Behaviour Change

PROPAGANDA FOR CHANGE is a project created by the students of Behaviour Change (ps359) and Professor Thomas Hills at the Psychology Department of the University of Warwick. This work was supported by funding from Warwick's Institute for Advanced Teaching and Learning.

Thursday, January 23, 2014

Chair-worthy hair


We've all seen countless numbers of haircare ads, each one almost certainly featuring a lady with abnormally shiny hair. This one by TRESemmé is no different, but something thing that does stand out is the way it’s narrated by someone in the role of a hairstylist, that is, someone who has professional expertise in this area and whose opinion we think is credible. Communicating the wonders of the product from an expert’s point of view gives us the impression that the argument is valid. This works by putting us in the role of someone who is ‘not in the know,’ so that we don’t feel we have enough knowledge to evaluate the information presented to us, and end up relying on the expert’s opinion.

To illustrate, a well-known study by Hovland and Weiss (1951) found that presenting participants with information on a topic from a highly credible source (a scientific journal) lead to a significantly greater change in opinion, compared to those given identical information from a less credible source (a tabloid). In this case, if at first we are sceptical of the advert’s bold claims, its use of a credible source should make us more prone to being convinced the products really do repair split ends. If it’s good enough for a professional, then it’s good enough for us.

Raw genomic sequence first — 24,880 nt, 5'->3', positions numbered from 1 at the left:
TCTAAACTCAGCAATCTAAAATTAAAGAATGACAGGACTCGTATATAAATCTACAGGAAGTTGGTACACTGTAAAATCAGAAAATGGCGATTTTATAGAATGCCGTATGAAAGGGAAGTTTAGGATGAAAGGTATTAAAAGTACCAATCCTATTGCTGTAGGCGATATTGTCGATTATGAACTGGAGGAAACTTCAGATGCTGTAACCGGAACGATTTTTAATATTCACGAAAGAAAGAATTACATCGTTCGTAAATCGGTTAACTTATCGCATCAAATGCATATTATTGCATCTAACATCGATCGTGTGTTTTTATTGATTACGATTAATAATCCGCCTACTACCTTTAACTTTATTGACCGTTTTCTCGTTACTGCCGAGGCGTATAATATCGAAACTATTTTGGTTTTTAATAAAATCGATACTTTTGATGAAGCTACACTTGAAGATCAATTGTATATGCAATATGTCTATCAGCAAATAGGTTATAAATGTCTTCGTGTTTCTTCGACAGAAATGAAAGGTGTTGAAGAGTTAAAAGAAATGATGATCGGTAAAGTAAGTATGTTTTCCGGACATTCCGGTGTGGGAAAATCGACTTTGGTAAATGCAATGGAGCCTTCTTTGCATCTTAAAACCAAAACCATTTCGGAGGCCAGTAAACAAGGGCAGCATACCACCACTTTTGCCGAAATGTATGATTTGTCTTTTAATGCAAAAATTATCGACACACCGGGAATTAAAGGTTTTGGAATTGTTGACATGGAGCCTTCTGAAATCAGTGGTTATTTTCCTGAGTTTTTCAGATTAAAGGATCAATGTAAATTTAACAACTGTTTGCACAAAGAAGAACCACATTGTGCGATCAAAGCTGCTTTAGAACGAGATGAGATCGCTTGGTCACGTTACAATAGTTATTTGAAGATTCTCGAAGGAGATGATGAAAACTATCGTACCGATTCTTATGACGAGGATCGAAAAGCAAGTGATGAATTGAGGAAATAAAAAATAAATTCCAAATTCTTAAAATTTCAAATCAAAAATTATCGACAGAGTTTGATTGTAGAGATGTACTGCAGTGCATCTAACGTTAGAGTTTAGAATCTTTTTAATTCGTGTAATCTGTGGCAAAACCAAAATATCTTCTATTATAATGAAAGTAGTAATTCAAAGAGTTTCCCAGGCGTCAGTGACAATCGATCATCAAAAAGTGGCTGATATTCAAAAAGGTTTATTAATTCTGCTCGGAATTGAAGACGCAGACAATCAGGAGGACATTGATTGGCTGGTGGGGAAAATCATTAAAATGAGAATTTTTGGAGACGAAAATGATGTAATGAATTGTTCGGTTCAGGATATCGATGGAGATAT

Of course, the creators of the advert have backed this up with the opinions of regular customers. Here, they include the statistic ‘100% of 30 women agreed,’ taking advantage of social proof, one of Cialdini’s (2007) six principles of influence. This phenomenon arises due to our need to look to the behaviour of others in a given situation in order to inform our own actions. Numerous studies have shown how knowledge of others supporting a cause or action can have significant impact on social agreement (Pratkanis, 2007). Since the whole sample of women used in the TRESemmé advert thought the products were effective, we are less inclined to evaluate the product for ourselves and instead rely on the opinions of these women and agree.

Furthermore, Wang (2005) demonstrated that it’s the positive ratings by regular customers rather than experts that enhances behavioural intent when the consumer is already interested in the product. So unfortunately, if you happen to be in need of a new shampoo and this TRESemmé offering has caught your eye, hearing others have enjoyed the product not only makes us think more highly of it, but also increases the likelihood of us actually going out and buying it ourselves.




References:

Cialdini, R. B. (2007). Influence: The Psychology of Persuasion. New York: HarperCollins.

Hovland, C. I., & Weiss, W. (1951). The influence of source credibility on communication effectiveness. Public Opinion Quarterly, 15, 635-650.

Pratkanis, A. R. (Ed.). (2007). Social influence analysis: An index of tactics. The science of social influence: Advances and future progress. New York: Psychology Press.

Wang, A. (2005). The effects of expert and consumer endorsements on audience response. Journal of Advertising Research, 45(4), 402-412.



Charlotte Chan

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